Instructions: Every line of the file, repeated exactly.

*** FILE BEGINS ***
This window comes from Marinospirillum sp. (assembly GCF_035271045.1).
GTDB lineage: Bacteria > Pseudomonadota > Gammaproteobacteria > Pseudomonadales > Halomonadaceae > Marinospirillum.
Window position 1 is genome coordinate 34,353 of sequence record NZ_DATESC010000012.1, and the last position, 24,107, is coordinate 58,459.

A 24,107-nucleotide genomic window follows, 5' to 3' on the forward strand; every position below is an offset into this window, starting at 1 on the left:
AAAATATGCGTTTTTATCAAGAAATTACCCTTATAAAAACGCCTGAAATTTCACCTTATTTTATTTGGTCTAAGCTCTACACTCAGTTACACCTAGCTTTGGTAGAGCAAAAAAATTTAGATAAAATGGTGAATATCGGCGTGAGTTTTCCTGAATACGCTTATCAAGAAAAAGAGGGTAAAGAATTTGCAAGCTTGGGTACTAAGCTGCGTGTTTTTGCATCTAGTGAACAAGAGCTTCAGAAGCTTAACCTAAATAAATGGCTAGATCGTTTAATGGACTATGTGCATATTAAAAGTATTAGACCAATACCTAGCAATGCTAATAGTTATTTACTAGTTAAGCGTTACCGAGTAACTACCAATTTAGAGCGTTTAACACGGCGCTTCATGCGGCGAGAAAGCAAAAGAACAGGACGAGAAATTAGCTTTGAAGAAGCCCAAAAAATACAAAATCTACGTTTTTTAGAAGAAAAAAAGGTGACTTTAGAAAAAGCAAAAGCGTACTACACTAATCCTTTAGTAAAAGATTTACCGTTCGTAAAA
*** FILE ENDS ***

This window comes from Marinospirillum sp. (assembly GCF_035271045.1).
GTDB lineage: Bacteria > Pseudomonadota > Gammaproteobacteria > Pseudomonadales > Halomonadaceae > Marinospirillum.
Window position 1 is genome coordinate 34,353 of sequence record NZ_DATESC010000012.1, and the last position, 24,107, is coordinate 58,459.

A 24,107-nucleotide genomic window follows, 5' to 3' on the forward strand; every position below is an offset into this window, starting at 1 on the left:
AAAATATGCGTTTTTATCAAGAAATTACCCTTATAAAAACGCCTGAAATTTCACCTTATTTTATTTGGTCTAAGCTCTACACTCAGTTACACCTAGCTTTGGTAGAGCAAAAAAATTTAGATAAAATGGTGAATATCGGCGTGAGTTTTCCTGAATACGCTTATCAAGAAAAAGAGGGTAAAGAATTTGCAAGCTTGGGTACTAAGCTGCGTGTTTTTGCATCTAGTGAACAAGAGCTTCAGAAGCTTAACCTAAATAAATGGCTAGATCGTTTAATGGACTATGTGCATATTAAAAGTATTAGACCAATACCTAGCAATGCTAATAGTTATTTACTAGTTAAGCGTTACCGAGTAACTACCAATTTAGAGCGTTTAACACGGCGCTTCATGCGGCGAGAAAGCAAAAGAACAGGACGAGAAATTAGCTTTGAAGAAGCCCAAAAAATACAAAATCTACGTTTTTTAGAAGAAAAAAAGGTGACTTTAGAAAAAGCAAAAGCGTACTACACTAATCCTTTAGTAAAAGATTTACCGTTCGTAAAA